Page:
This greatly simplifies your bidding strategy. For example, you would surely want at least an average hand to open the bidding, since you are encouraging partner to compete for the final contract and will need to take a majority of the tricks if (as is likely) your side becomes the declaring side. Once the bidding is under way, you can keep track of the points announced by your partner's bids, add them to the total you can see in your own hand, and have an idea as to the likelihood of your partnership's possessing the total of 26 points needed for game. If this total proves to be out of reach, you should plan to stop in the first safe landing spot, since game is out of the question; if there is a possibility that your side may possess 26 points, more investigation is needed; if you can tell that 26 points are present, you must make sure that game is reached; and if there is a possibility that your side may hold 33 points, slam should be investigated.

[ Note: For convenience, we will frequently use some simplifications in language that are not completely accurate. Game can be made with fewer than 26 points (for example, there may be a lucky lie of the cards) and you do not have a guarantee of making your contract if you bid game with 26 or more points; (you may run into bad luck). In general, however, it is a good policy to bid game when your partnership holds 26 or more points and to stop short of game with fewer than 26 points. Phrases such as "game is definite" and "game is impossible," should be interpreted with this in mind. ]

During the years immediately following the introduction of point-count, the average player's bidding skill improved greatly because of the greater accuracy of the point-count procedure. In later years, however, progress slowed dramatically. Experts soon realized that there were many flaws in the standard point-count method. Being experts, they were able to correct these flaws by substituting judgment for points whenever their experience told them that point-count would yield an inaccurate result. Average players and newcomers to bridge, however, were not so fortunate. Lacking the expertise of the top players, they necessarily adhered to point-count in all situations, and suffered poor results on those hands that point-count valued incorrectly. To add insult to injury, the inexperienced player was stuck with the same stodgy point-count for the duration of the auction, while the experts mentally upped their values when the auction took favorable turns and downgraded their assets when partness bids shrieked wamings. Since no one knew how to turn expert judgment into points, the average player was frequently led into incorrect contracts by fallacies in point-count rather than through any personal fault.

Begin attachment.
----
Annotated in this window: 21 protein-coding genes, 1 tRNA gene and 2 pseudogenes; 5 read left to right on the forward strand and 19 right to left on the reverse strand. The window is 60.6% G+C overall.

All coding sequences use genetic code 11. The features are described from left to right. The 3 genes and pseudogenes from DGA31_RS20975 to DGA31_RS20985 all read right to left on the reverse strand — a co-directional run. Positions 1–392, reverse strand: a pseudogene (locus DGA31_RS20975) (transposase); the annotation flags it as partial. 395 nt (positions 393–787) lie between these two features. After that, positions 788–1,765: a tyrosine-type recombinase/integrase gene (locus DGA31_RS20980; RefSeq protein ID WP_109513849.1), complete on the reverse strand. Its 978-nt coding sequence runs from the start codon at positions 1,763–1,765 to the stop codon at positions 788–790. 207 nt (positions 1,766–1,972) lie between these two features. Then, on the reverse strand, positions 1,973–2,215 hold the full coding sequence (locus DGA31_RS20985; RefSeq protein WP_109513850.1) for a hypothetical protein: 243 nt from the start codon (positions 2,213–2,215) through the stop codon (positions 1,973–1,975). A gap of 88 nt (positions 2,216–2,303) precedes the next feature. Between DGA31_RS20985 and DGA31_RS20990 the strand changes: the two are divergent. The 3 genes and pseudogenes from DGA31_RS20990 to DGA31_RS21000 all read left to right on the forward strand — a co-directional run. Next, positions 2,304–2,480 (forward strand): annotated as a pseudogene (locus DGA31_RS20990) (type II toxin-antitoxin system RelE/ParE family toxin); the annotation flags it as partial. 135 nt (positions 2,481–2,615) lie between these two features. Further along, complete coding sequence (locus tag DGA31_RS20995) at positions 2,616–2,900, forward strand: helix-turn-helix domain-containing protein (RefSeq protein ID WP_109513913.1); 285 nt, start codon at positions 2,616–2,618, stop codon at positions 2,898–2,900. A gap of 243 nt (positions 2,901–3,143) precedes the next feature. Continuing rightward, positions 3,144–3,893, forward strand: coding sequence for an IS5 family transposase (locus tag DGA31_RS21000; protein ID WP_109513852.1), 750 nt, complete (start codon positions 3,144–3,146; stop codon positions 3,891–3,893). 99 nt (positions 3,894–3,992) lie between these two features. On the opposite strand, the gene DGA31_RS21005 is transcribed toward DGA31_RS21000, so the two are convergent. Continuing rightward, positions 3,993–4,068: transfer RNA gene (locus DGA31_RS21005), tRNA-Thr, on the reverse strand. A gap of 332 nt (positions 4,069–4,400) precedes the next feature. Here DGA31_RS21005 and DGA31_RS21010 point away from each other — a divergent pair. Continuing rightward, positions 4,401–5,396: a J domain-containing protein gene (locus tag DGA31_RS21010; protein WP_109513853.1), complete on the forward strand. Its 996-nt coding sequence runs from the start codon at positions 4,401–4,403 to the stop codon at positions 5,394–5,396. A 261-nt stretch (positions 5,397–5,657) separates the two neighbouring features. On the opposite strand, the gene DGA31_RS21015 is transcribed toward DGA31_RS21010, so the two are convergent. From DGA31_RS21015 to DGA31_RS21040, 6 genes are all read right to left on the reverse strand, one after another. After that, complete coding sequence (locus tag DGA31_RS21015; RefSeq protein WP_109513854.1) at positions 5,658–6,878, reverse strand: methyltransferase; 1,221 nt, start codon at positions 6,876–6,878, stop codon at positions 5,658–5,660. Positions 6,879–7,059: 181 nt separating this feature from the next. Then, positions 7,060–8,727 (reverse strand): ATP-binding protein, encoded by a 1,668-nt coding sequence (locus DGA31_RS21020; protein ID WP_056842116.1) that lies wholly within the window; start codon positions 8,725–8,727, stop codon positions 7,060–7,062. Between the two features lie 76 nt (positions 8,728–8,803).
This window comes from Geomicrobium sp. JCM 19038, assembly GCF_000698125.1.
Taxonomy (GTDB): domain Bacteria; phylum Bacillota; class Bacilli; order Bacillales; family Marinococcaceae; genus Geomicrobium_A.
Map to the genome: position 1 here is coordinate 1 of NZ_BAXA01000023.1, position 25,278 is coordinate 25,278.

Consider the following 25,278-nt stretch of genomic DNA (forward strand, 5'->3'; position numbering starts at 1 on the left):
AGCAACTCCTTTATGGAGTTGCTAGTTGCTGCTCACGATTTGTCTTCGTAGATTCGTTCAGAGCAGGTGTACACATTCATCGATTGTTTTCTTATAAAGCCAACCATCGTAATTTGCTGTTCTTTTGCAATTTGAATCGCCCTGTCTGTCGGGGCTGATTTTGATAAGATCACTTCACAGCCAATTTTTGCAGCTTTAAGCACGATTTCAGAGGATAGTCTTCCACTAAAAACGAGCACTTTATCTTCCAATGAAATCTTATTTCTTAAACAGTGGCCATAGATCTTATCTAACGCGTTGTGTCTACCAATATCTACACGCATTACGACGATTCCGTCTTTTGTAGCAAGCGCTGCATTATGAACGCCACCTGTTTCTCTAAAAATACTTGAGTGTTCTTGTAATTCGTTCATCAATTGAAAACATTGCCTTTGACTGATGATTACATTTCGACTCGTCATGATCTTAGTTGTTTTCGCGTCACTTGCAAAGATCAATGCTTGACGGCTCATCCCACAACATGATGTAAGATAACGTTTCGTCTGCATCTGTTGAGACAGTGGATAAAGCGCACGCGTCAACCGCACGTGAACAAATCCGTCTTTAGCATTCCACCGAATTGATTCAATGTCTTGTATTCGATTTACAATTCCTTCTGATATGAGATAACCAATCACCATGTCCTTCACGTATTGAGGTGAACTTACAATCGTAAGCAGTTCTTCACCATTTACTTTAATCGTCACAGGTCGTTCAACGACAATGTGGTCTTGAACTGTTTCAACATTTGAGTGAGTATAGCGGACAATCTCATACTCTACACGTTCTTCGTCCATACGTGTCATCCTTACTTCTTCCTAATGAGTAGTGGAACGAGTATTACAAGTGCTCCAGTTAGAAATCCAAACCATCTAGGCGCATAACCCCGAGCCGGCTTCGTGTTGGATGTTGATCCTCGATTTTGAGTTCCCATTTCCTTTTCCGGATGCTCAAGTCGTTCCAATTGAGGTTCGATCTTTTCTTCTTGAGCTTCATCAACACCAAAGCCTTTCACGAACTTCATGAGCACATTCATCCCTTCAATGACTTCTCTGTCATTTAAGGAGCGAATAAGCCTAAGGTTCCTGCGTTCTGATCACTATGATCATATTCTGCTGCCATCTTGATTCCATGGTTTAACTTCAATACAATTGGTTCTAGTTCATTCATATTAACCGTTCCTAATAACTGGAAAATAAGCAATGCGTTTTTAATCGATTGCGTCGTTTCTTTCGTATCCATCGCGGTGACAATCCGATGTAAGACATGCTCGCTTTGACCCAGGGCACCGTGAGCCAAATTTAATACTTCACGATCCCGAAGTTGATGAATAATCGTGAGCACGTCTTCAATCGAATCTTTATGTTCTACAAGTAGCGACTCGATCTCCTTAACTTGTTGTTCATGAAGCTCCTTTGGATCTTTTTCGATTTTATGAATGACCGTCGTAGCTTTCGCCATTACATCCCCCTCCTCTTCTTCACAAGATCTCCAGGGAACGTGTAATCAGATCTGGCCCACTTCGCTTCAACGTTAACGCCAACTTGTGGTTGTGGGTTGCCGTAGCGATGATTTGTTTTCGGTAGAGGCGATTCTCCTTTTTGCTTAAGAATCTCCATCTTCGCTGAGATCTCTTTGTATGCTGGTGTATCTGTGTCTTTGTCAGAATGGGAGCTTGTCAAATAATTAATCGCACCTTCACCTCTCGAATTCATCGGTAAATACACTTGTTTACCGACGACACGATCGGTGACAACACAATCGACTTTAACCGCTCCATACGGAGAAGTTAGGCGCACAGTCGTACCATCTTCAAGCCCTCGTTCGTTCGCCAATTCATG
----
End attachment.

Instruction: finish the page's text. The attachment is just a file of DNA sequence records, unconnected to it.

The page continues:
Bridge writers have suggested different methods of modifying point-count to increase its efficiency. In 1968, in Modern Bridge Bidding Complete, we introduced the first hand-evaluation method that enables expert evaluation procedures to be expressed entirely in terms of a point-count. This method, first envisioned by Alvin Roth, was then called the Roth Point Count. Starting with the same basic 4-3-2-1 point count described in the preceding section, the Roth Point Count takes the adjustments experts apply by intuition or "feel" and builds them into the point-count itself, so they can be used by the beginner and the experienced player alike. In addition to being more accurate, the Roth Point Count is far more exciting than the old-fashioned count, for it enables you to see the value of your hand change in front of your eyes as the result of the bids you and your partner make. When partner's bids signal good news, your points go up; when partner's bids flash warning signals, your points go down. This is quite different from traditional point-count, where the bidder is forced to remain with the same point count regardless of what transpires during the auction; the Roth Point Count lets you look at your hand through the eyes of the expert. For example:

   6    Q J 6 5 3    9 4    A 9 6 4 3

Before the bidding begins, your hand is worth 10 points: four for the ace, two for the queen, one for the jack, two for the singleton spade, and one for the doubleton diamond. Now suppose that partner is the dealer and opens the bidding with one spade, suggesting that your side play a spade contract. Something bad bas happened; partner is proposing a trump suit for which you have very poor support. Because of this unpleasant development, your hand is now worth much less than ten points—and you had better do something about it now, for it will be too late if you wait until after you reach a hopeless contract.